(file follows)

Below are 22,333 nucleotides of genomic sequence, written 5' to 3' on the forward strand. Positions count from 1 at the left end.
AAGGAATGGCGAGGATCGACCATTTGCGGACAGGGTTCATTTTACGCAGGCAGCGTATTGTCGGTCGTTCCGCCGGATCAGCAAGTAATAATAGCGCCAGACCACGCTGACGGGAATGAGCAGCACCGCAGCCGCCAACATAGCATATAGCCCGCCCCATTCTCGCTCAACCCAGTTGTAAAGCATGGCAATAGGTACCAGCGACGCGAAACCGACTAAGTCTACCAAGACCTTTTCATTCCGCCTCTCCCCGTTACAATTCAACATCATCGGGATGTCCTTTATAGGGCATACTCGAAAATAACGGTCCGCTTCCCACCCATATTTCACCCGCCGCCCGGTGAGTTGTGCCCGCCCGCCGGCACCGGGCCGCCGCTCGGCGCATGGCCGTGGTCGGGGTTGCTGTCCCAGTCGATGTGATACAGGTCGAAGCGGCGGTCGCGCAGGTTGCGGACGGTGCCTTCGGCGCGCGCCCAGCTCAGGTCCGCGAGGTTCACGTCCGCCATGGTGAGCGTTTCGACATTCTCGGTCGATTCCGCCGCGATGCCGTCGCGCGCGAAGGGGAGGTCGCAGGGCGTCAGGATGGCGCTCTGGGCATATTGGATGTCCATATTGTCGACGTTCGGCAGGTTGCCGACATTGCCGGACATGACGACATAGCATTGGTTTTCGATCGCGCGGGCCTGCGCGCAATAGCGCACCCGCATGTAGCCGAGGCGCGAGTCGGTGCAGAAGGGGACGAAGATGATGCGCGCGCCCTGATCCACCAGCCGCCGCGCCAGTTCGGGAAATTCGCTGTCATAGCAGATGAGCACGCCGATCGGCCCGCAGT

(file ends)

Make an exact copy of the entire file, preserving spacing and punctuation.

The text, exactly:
Below are 22,333 nucleotides of genomic sequence, written 5' to 3' on the forward strand. Positions count from 1 at the left end.
AAGGAATGGCGAGGATCGACCATTTGCGGACAGGGTTCATTTTACGCAGGCAGCGTATTGTCGGTCGTTCCGCCGGATCAGCAAGTAATAATAGCGCCAGACCACGCTGACGGGAATGAGCAGCACCGCAGCCGCCAACATAGCATATAGCCCGCCCCATTCTCGCTCAACCCAGTTGTAAAGCATGGCAATAGGTACCAGCGACGCGAAACCGACTAAGTCTACCAAGACCTTTTCATTCCGCCTCTCCCCGTTACAATTCAACATCATCGGGATGTCCTTTATAGGGCATACTCGAAAATAACGGTCCGCTTCCCACCCATATTTCACCCGCCGCCCGGTGAGTTGTGCCCGCCCGCCGGCACCGGGCCGCCGCTCGGCGCATGGCCGTGGTCGGGGTTGCTGTCCCAGTCGATGTGATACAGGTCGAAGCGGCGGTCGCGCAGGTTGCGGACGGTGCCTTCGGCGCGCGCCCAGCTCAGGTCCGCGAGGTTCACGTCCGCCATGGTGAGCGTTTCGACATTCTCGGTCGATTCCGCCGCGATGCCGTCGCGCGCGAAGGGGAGGTCGCAGGGCGTCAGGATGGCGCTCTGGGCATATTGGATGTCCATATTGTCGACGTTCGGCAGGTTGCCGACATTGCCGGACATGACGACATAGCATTGGTTTTCGATCGCGCGGGCCTGCGCGCAATAGCGCACCCGCATGTAGCCGAGGCGCGAGTCGGTGCAGAAGGGGACGAAGATGATGCGCGCGCCCTGATCCACCAGCCGCCGCGCCAGTTCGGGAAATTCGCTGTCATAGCAGATGAGCACGCCGATCGGCCCGCAGT